Mortgage rates this week inched slightly higher on news the economy may be on a swift rebound, according to surveys conducted by mortgage buyer Freddie Mac and Bankrate.
In Freddie Mac’s weekly survey, the 30-year fixed-rate mortgage averaged 5.68 percent for the week ended today, up slightly from 5.64 percent last week.
The average for the 15-year fixed-rate mortgage this week is 4.97 percent, up very slightly from last week’s average of 4.95 percent. Points on both the 30- and 15-year averaged 0.7.
One-year Treasury-indexed adjustable-rate mortgages averaged 3.59 percent this week, with an average 0.6 point, up very slightly from 3.56 percent last week.
“Mortgage rates were basically unchanged leading up to the FOMC’s announcement that opened the door to the possibility the Fed would raise rates sooner than expected,” said Frank Nothaft, Freddie Mac’s chief economist. “Following the policy statement, bond yields shot up, taking mortgage rates with them, and raising the prospect that mortgage rates will be even higher next week.
“However, even at higher levels next week, mortgage rates remain incredibly low and affordable and shouldn’t starve off the demand for housing in 2004. The real estate market, although slowing from last year’s blockbuster pace, will continue to be robust this year.”
In Bankrate.com’s weekly national survey of large lenders, mortgage rates increased slightly on speculation about this week’s Federal Open Market Committee meeting and the future course of interest rates.
The average 30-year fixed rate mortgage climbed to 5.72 percent from 5.67 percent, according to Bankrate. The mortgages in this week’s survey had an average of 0.34 discount and origination points.
The 15-year fixed rate mortgage popular for refinancing rebounded above the 5 percent barrier, rising from 4.99 percent to 5.02 percent. The jumbo 30-year fixed-rate mortgage climbed 2 basis points to 5.95 percent, and the one-year adjustable-rate mortgage fell 3 basis points to 3.65 percent. A basis point is one one-hundredth of one percentage point.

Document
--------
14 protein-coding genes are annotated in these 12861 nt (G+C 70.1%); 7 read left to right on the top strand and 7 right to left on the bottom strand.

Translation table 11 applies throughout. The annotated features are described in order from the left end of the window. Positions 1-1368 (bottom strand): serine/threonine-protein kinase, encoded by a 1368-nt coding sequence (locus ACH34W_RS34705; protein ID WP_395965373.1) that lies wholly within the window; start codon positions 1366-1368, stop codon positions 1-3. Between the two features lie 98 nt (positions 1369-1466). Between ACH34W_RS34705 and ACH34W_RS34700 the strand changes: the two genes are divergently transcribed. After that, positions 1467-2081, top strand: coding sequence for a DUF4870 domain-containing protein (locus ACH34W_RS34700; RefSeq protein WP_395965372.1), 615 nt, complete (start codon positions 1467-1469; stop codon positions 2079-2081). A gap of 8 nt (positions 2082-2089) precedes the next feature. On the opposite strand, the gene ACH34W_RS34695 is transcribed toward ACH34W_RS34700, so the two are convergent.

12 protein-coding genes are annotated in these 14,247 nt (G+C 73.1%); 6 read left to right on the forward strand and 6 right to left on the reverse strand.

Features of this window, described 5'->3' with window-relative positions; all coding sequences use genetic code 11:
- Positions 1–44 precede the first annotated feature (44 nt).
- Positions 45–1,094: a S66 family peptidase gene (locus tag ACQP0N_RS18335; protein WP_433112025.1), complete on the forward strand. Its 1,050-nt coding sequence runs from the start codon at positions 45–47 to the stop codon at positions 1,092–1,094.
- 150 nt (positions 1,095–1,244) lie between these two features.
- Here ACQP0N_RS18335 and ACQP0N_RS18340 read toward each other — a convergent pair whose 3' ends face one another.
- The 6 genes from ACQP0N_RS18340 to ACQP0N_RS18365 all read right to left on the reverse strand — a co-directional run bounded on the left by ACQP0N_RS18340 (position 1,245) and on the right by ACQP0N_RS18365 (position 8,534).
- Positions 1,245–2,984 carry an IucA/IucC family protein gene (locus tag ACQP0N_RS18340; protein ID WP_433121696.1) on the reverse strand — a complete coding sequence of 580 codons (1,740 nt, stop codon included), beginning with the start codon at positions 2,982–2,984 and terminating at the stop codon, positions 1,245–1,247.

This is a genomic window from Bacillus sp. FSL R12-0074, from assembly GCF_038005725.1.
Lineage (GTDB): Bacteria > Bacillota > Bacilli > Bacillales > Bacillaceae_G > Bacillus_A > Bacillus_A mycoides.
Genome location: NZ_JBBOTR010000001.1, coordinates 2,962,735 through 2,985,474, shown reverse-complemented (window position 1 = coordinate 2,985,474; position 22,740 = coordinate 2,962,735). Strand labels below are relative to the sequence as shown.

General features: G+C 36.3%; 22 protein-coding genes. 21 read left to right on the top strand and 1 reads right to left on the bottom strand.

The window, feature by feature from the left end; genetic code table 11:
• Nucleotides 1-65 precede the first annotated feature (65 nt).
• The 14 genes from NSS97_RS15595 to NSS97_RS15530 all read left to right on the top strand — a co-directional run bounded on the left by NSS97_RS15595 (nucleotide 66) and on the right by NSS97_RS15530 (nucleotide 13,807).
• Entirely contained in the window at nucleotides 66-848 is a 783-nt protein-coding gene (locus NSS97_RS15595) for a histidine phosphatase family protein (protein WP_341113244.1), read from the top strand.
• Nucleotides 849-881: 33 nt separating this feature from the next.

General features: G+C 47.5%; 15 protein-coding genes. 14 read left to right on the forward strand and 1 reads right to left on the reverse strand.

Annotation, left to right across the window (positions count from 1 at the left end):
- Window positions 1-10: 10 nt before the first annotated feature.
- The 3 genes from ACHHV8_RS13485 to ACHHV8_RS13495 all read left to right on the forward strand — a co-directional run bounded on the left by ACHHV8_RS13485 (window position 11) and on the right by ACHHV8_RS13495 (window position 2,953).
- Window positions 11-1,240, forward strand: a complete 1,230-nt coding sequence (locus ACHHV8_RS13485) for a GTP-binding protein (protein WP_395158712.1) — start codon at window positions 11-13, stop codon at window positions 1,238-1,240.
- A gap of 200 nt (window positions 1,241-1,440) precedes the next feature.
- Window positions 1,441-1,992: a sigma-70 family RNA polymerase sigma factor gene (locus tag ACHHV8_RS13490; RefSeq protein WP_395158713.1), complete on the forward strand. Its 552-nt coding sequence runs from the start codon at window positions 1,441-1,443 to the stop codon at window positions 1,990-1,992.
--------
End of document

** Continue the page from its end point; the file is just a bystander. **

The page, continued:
Speculation about the timing of future interest-rate hikes leading up to the FOMC meeting Jan. 27-28 caused mortgage rates to eke out a small increase.
Speculation continued following the Jan. 28 Fed announcement, which no longer contained the highly scrutinized “for a considerable period” phrase. The prospect of interest-rate hikes makes bond investors nervous, with money often flowing out of the longest-term bonds. Mortgage rates are closely related to the yields on long-term government bonds. The change in the Fed’s wording was enough to spook the bond investors. In the minutes following the Fed announcement, the yield on the 10-year Treasury note spiked upward from about 4.06 percent to about 4.18 percent.
The following is a sampling of Bankrate’s average 30-year-mortgage interest rates this week in some U.S. metropolitan areas.
New York – 5.79 percent with no points
Los Angeles – 5.67 percent with 0.68 point
Chicago – 5.81 percent with 0.09 point
San Francisco – 5.79 percent with 0.27 point
Philadelphia – 5.73 percent with 0.11 point
Detroit – 5.59 percent with 0.46 point
Boston – 5.8 percent with no points
Houston – 5.68 percent with 0.6 point
Dallas – 5.69 percent with 0.61 point
Washington, D.C. – 5.65 percent with 0.54 point
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